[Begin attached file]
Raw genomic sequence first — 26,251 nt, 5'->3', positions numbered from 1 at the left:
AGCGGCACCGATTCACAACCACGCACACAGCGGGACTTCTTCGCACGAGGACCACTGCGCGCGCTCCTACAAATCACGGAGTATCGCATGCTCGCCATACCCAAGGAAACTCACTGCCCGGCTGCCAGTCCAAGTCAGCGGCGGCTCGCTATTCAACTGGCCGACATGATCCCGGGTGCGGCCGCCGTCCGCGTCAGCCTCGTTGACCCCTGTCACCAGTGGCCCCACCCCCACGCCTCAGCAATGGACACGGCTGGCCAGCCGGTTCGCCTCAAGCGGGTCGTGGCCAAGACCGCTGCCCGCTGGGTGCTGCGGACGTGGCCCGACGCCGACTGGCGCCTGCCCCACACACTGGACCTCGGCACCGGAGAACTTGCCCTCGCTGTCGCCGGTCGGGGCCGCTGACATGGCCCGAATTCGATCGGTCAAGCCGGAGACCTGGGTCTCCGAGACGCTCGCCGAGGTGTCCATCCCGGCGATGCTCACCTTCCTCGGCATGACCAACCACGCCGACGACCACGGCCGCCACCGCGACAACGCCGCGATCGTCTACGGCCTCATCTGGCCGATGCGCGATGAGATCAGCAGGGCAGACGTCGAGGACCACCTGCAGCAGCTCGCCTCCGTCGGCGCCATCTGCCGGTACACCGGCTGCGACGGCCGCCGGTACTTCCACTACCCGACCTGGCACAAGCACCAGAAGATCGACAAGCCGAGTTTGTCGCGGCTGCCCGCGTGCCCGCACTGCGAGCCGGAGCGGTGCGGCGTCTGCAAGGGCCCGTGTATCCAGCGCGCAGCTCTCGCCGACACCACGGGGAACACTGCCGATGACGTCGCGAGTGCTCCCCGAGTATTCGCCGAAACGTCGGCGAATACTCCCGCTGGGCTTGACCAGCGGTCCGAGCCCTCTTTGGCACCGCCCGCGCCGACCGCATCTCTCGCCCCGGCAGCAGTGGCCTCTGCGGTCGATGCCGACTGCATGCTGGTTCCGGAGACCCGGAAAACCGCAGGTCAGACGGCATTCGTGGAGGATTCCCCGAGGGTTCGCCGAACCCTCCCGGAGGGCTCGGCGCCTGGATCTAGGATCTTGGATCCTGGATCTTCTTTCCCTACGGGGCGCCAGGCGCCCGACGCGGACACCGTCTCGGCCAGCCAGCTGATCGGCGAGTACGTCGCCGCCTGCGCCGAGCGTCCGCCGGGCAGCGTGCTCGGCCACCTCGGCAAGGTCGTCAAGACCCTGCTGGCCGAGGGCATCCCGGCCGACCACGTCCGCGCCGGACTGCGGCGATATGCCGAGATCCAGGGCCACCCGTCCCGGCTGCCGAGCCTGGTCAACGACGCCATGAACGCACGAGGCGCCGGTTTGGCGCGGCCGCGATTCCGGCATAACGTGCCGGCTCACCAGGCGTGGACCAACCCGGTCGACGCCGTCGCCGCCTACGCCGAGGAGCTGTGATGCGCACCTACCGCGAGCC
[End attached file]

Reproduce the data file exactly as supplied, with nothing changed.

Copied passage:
Raw genomic sequence first — 26,251 nt, 5'->3', positions numbered from 1 at the left:
AGCGGCACCGATTCACAACCACGCACACAGCGGGACTTCTTCGCACGAGGACCACTGCGCGCGCTCCTACAAATCACGGAGTATCGCATGCTCGCCATACCCAAGGAAACTCACTGCCCGGCTGCCAGTCCAAGTCAGCGGCGGCTCGCTATTCAACTGGCCGACATGATCCCGGGTGCGGCCGCCGTCCGCGTCAGCCTCGTTGACCCCTGTCACCAGTGGCCCCACCCCCACGCCTCAGCAATGGACACGGCTGGCCAGCCGGTTCGCCTCAAGCGGGTCGTGGCCAAGACCGCTGCCCGCTGGGTGCTGCGGACGTGGCCCGACGCCGACTGGCGCCTGCCCCACACACTGGACCTCGGCACCGGAGAACTTGCCCTCGCTGTCGCCGGTCGGGGCCGCTGACATGGCCCGAATTCGATCGGTCAAGCCGGAGACCTGGGTCTCCGAGACGCTCGCCGAGGTGTCCATCCCGGCGATGCTCACCTTCCTCGGCATGACCAACCACGCCGACGACCACGGCCGCCACCGCGACAACGCCGCGATCGTCTACGGCCTCATCTGGCCGATGCGCGATGAGATCAGCAGGGCAGACGTCGAGGACCACCTGCAGCAGCTCGCCTCCGTCGGCGCCATCTGCCGGTACACCGGCTGCGACGGCCGCCGGTACTTCCACTACCCGACCTGGCACAAGCACCAGAAGATCGACAAGCCGAGTTTGTCGCGGCTGCCCGCGTGCCCGCACTGCGAGCCGGAGCGGTGCGGCGTCTGCAAGGGCCCGTGTATCCAGCGCGCAGCTCTCGCCGACACCACGGGGAACACTGCCGATGACGTCGCGAGTGCTCCCCGAGTATTCGCCGAAACGTCGGCGAATACTCCCGCTGGGCTTGACCAGCGGTCCGAGCCCTCTTTGGCACCGCCCGCGCCGACCGCATCTCTCGCCCCGGCAGCAGTGGCCTCTGCGGTCGATGCCGACTGCATGCTGGTTCCGGAGACCCGGAAAACCGCAGGTCAGACGGCATTCGTGGAGGATTCCCCGAGGGTTCGCCGAACCCTCCCGGAGGGCTCGGCGCCTGGATCTAGGATCTTGGATCCTGGATCTTCTTTCCCTACGGGGCGCCAGGCGCCCGACGCGGACACCGTCTCGGCCAGCCAGCTGATCGGCGAGTACGTCGCCGCCTGCGCCGAGCGTCCGCCGGGCAGCGTGCTCGGCCACCTCGGCAAGGTCGTCAAGACCCTGCTGGCCGAGGGCATCCCGGCCGACCACGTCCGCGCCGGACTGCGGCGATATGCCGAGATCCAGGGCCACCCGTCCCGGCTGCCGAGCCTGGTCAACGACGCCATGAACGCACGAGGCGCCGGTTTGGCGCGGCCGCGATTCCGGCATAACGTGCCGGCTCACCAGGCGTGGACCAACCCGGTCGACGCCGTCGCCGCCTACGCCGAGGAGCTGTGATGCGCACCTACCGCGAGCC